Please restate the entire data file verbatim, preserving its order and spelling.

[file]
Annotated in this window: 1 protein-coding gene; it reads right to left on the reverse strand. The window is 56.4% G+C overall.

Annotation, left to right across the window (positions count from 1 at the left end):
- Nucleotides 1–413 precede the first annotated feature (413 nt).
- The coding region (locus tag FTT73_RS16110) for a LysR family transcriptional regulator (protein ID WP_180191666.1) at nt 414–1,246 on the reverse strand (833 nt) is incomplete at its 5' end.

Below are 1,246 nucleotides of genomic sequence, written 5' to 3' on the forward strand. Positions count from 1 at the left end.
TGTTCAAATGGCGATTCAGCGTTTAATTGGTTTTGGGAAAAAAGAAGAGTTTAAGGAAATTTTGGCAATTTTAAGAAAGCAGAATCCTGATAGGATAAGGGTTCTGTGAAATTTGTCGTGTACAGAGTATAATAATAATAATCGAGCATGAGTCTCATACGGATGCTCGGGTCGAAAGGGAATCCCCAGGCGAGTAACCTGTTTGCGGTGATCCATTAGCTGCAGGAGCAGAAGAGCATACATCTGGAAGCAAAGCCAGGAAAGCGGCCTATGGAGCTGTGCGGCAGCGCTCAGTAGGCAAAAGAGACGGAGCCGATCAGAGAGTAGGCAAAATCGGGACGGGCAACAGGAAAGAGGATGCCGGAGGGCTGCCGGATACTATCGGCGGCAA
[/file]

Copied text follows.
Annotated in this window: 1 protein-coding gene; it reads right to left on the reverse strand. The window is 56.4% G+C overall.

Annotation, left to right across the window (positions count from 1 at the left end):
- Nucleotides 1–413 precede the first annotated feature (413 nt).
- The coding region (locus tag FTT73_RS16110) for a LysR family transcriptional regulator (protein ID WP_180191666.1) at nt 414–1,246 on the reverse strand (833 nt) is incomplete at its 5' end.

Below are 1,246 nucleotides of genomic sequence, written 5' to 3' on the forward strand. Positions count from 1 at the left end.
TGTTCAAATGGCGATTCAGCGTTTAATTGGTTTTGGGAAAAAAGAAGAGTTTAAGGAAATTTTGGCAATTTTAAGAAAGCAGAATCCTGATAGGATAAGGGTTCTGTGAAATTTGTCGTGTACAGAGTATAATAATAATAATCGAGCATGAGTCTCATACGGATGCTCGGGTCGAAAGGGAATCCCCAGGCGAGTAACCTGTTTGCGGTGATCCATTAGCTGCAGGAGCAGAAGAGCATACATCTGGAAGCAAAGCCAGGAAAGCGGCCTATGGAGCTGTGCGGCAGCGCTCAGTAGGCAAAAGAGACGGAGCCGATCAGAGAGTAGGCAAAATCGGGACGGGCAACAGGAAAGAGGATGCCGGAGGGCTGCCGGATACTATCGGCGGCAA